A federal judge has denied a motion by Freedom Energy and Sidney Coal Co. to dismiss court action to close a Pike County mine operated by subsidiaries of Massey Energy.
Freedom Energy had argued that because the Department of Labor hasn't placed the mine on "pattern of violations" standing through established administrative procedures, it is illegal to ask the courts to do so.
In his ruling filed Wednesday in U.S. District Court in Pikeville, Judge Amul Thapar said "the court can eliminate the 'continuing hazard' without trudging through a series of administrative procedures."
Thapar said the Department of Labor can come to the courts when it has been determined that there is a continuing hazard.
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Massey attorneys have argued that Congress, in describing a pattern of violations in two sections of the Mine Act, intended for the administrative procedure in one section to be exhausted before the court action described in the second section is used.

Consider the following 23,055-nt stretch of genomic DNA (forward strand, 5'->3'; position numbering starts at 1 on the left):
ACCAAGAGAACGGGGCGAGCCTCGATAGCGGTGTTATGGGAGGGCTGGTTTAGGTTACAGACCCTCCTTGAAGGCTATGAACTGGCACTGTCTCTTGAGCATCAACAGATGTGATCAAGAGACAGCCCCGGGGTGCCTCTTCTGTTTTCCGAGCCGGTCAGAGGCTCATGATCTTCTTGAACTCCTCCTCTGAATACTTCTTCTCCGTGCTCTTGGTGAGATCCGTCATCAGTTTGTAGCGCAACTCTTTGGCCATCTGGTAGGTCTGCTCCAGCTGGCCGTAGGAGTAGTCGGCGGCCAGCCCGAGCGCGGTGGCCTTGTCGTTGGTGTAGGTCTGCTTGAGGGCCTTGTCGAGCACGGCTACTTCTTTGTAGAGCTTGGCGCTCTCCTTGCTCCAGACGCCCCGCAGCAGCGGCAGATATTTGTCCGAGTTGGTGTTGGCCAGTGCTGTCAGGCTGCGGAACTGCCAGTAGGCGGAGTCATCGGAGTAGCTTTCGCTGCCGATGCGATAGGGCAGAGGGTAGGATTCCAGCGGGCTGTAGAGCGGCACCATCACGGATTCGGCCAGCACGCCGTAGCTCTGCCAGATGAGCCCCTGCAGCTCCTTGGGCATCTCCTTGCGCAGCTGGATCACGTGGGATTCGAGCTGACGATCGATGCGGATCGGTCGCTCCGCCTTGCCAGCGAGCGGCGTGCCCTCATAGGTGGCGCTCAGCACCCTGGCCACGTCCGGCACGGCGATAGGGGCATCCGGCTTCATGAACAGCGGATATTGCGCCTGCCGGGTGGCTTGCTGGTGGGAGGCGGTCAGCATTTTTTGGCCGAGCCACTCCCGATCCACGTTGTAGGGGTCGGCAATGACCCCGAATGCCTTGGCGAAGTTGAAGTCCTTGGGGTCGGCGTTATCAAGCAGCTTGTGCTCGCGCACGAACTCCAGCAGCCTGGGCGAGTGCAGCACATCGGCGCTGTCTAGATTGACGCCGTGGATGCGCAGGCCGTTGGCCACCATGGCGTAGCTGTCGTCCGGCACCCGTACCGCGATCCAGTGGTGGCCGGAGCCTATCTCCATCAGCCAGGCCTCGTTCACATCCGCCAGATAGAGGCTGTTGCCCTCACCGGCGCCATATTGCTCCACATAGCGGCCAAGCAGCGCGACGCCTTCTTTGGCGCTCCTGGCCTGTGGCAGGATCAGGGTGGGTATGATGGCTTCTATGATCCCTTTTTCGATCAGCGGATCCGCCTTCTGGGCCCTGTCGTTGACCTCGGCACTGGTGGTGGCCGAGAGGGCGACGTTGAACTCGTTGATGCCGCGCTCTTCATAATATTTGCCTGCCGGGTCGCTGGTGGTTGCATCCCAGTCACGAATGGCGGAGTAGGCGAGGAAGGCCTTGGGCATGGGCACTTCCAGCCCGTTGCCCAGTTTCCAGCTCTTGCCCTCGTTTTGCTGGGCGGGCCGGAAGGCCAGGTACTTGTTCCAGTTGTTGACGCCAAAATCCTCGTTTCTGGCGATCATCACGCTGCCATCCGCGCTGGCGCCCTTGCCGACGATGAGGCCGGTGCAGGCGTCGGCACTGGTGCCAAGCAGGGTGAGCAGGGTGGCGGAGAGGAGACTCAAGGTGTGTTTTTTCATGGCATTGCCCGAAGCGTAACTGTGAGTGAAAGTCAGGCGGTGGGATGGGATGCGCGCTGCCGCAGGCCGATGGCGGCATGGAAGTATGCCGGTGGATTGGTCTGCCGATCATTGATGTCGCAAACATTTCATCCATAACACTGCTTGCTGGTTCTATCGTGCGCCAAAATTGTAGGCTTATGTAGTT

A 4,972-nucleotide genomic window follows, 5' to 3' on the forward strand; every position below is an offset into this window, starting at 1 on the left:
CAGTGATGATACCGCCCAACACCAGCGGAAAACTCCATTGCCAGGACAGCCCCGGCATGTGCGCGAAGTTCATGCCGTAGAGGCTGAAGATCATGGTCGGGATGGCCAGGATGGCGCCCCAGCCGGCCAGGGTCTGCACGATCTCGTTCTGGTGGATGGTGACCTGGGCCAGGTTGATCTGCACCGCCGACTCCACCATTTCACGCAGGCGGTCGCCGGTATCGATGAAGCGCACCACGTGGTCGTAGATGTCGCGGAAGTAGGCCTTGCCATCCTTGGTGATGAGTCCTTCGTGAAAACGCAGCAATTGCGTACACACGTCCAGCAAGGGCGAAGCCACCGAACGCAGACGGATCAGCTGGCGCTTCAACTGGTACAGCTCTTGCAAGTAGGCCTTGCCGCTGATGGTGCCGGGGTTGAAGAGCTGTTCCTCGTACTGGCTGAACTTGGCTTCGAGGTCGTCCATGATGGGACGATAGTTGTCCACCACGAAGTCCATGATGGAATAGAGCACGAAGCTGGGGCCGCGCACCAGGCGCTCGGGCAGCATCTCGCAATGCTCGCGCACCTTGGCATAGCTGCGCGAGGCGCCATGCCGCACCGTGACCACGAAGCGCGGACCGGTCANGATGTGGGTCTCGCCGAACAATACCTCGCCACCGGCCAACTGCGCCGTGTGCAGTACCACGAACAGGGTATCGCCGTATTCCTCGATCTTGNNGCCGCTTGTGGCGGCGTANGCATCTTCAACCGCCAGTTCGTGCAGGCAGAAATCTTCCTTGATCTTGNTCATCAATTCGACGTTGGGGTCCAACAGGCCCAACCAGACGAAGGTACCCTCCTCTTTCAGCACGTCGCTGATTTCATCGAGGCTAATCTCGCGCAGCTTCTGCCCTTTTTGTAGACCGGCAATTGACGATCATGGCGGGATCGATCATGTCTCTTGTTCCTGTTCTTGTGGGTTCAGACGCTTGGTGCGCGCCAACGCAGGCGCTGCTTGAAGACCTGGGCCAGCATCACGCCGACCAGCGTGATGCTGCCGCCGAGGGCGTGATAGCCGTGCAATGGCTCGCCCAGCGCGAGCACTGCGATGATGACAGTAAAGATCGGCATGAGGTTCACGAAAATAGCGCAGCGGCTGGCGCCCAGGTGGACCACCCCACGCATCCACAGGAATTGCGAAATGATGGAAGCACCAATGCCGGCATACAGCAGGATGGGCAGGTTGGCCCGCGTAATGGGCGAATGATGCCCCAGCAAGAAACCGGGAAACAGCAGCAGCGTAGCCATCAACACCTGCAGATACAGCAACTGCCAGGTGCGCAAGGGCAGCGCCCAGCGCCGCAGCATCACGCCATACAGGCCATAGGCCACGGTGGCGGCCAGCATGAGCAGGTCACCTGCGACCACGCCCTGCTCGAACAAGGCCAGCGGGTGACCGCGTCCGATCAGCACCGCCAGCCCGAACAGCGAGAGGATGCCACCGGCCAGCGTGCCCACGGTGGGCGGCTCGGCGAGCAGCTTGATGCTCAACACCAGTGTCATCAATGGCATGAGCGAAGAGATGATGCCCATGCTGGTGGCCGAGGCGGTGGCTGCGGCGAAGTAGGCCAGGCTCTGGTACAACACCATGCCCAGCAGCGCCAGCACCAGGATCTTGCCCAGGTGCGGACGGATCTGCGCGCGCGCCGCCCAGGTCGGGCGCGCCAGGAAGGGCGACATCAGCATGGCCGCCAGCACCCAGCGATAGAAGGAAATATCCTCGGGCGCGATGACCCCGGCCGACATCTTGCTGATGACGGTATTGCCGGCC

"The mining industry is heavily regulated, and virtually every mine in the United States is routinely issued citation or orders by the Mine Safety and Health Administration alleging violations of mandatory health and safety standards," the company said in its motion to dismiss. "While all mines must take workplace safety and health seriously and could no doubt find room for improvement, the fact they are issued citations and orders is certainly not a basis for asking a federal court to shut them down."
The administrative action is proceeding alongside the court action. On Nov. 19, MSHA, an agency of the Department of Labor, sent Sidney Coal operators a letter placing the mine on "potential pattern of violations." The company has 90 days to respond to the letter.
During a hearing on Dec. 17, Thapar said a preliminary injunction by the court, which doesn't permanently close the mine, might maintain the safety of miners while giving the administrative action time to proceed.
A trial on federal safety regulators' motion for a preliminary injunction to close the mine is scheduled to start Jan. 4.